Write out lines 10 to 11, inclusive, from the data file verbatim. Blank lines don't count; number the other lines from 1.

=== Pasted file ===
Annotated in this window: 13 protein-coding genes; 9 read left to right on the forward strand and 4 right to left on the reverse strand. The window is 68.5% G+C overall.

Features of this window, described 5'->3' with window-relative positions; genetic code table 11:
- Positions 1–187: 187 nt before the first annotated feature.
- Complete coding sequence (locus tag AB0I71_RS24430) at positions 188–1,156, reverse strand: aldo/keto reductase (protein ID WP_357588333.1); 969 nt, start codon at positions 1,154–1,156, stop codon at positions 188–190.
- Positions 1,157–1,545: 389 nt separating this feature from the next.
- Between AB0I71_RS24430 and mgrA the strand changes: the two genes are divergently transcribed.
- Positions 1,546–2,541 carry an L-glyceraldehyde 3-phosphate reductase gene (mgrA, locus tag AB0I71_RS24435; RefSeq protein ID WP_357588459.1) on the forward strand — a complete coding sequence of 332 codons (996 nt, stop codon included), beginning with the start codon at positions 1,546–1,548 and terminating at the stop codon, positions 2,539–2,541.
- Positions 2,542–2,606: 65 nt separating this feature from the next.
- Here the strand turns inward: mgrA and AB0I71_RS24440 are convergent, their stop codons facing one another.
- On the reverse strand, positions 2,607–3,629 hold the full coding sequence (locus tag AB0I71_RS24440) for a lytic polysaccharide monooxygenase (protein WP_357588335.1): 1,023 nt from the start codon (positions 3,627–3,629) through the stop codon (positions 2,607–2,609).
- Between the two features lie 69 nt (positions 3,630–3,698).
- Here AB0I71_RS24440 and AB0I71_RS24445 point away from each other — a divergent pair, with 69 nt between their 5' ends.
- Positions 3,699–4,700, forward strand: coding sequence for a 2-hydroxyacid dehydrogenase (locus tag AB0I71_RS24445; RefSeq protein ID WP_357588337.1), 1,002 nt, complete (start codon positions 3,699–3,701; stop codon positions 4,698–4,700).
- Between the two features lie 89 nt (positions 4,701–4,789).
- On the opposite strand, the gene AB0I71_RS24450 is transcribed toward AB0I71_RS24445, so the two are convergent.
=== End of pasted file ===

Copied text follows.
- On the reverse strand, positions 2,607–3,629 hold the full coding sequence (locus tag AB0I71_RS24440) for a lytic polysaccharide monooxygenase (protein WP_357588335.1): 1,023 nt from the start codon (positions 3,627–3,629) through the stop codon (positions 2,607–2,609).
- Between the two features lie 69 nt (positions 3,630–3,698).